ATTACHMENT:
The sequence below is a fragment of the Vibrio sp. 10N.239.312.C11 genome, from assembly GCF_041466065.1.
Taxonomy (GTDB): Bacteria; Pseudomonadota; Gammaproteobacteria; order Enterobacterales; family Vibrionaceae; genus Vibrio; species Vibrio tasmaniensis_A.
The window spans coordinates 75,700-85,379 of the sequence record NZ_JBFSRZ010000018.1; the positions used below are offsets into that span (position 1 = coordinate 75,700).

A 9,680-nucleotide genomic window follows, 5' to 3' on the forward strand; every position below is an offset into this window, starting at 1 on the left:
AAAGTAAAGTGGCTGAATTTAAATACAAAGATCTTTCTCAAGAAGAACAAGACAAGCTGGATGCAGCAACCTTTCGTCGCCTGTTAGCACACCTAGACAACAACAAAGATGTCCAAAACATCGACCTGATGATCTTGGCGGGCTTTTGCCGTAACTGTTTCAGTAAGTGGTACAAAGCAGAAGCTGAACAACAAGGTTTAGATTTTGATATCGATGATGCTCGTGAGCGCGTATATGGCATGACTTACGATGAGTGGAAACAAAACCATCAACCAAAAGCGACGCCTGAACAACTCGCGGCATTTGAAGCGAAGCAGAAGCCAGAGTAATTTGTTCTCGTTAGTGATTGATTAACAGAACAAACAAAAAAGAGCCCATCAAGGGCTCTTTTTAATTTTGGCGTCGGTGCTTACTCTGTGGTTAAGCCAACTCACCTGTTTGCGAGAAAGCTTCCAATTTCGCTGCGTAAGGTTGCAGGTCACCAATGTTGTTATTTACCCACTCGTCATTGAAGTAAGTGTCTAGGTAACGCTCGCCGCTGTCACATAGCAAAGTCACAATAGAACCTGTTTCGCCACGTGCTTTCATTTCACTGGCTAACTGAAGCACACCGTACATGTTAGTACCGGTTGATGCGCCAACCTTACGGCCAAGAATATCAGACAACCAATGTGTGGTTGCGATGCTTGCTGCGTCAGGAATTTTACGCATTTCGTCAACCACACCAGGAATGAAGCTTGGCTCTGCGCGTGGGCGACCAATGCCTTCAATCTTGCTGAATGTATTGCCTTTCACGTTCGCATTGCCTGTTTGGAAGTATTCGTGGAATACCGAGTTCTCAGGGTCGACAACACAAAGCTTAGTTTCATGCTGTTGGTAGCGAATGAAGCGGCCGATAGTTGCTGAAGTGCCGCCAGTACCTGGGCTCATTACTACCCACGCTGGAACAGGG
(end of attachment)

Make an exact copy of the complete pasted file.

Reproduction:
The sequence below is a fragment of the Vibrio sp. 10N.239.312.C11 genome, from assembly GCF_041466065.1.
Taxonomy (GTDB): Bacteria; Pseudomonadota; Gammaproteobacteria; order Enterobacterales; family Vibrionaceae; genus Vibrio; species Vibrio tasmaniensis_A.
The window spans coordinates 75,700-85,379 of the sequence record NZ_JBFSRZ010000018.1; the positions used below are offsets into that span (position 1 = coordinate 75,700).

A 9,680-nucleotide genomic window follows, 5' to 3' on the forward strand; every position below is an offset into this window, starting at 1 on the left:
AAAGTAAAGTGGCTGAATTTAAATACAAAGATCTTTCTCAAGAAGAACAAGACAAGCTGGATGCAGCAACCTTTCGTCGCCTGTTAGCACACCTAGACAACAACAAAGATGTCCAAAACATCGACCTGATGATCTTGGCGGGCTTTTGCCGTAACTGTTTCAGTAAGTGGTACAAAGCAGAAGCTGAACAACAAGGTTTAGATTTTGATATCGATGATGCTCGTGAGCGCGTATATGGCATGACTTACGATGAGTGGAAACAAAACCATCAACCAAAAGCGACGCCTGAACAACTCGCGGCATTTGAAGCGAAGCAGAAGCCAGAGTAATTTGTTCTCGTTAGTGATTGATTAACAGAACAAACAAAAAAGAGCCCATCAAGGGCTCTTTTTAATTTTGGCGTCGGTGCTTACTCTGTGGTTAAGCCAACTCACCTGTTTGCGAGAAAGCTTCCAATTTCGCTGCGTAAGGTTGCAGGTCACCAATGTTGTTATTTACCCACTCGTCATTGAAGTAAGTGTCTAGGTAACGCTCGCCGCTGTCACATAGCAAAGTCACAATAGAACCTGTTTCGCCACGTGCTTTCATTTCACTGGCTAACTGAAGCACACCGTACATGTTAGTACCGGTTGATGCGCCAACCTTACGGCCAAGAATATCAGACAACCAATGTGTGGTTGCGATGCTTGCTGCGTCAGGAATTTTACGCATTTCGTCAACCACACCAGGAATGAAGCTTGGCTCTGCGCGTGGGCGACCAATGCCTTCAATCTTGCTGAATGTATTGCCTTTCACGTTCGCATTGCCTGTTTGGAAGTATTCGTGGAATACCGAGTTCTCAGGGTCGACAACACAAAGCTTAGTTTCATGCTGTTGGTAGCGAATGAAGCGGCCGATAGTTGCTGAAGTGCCGCCAGTACCTGGGCTCATTACTACCCACGCTGGAACAGGG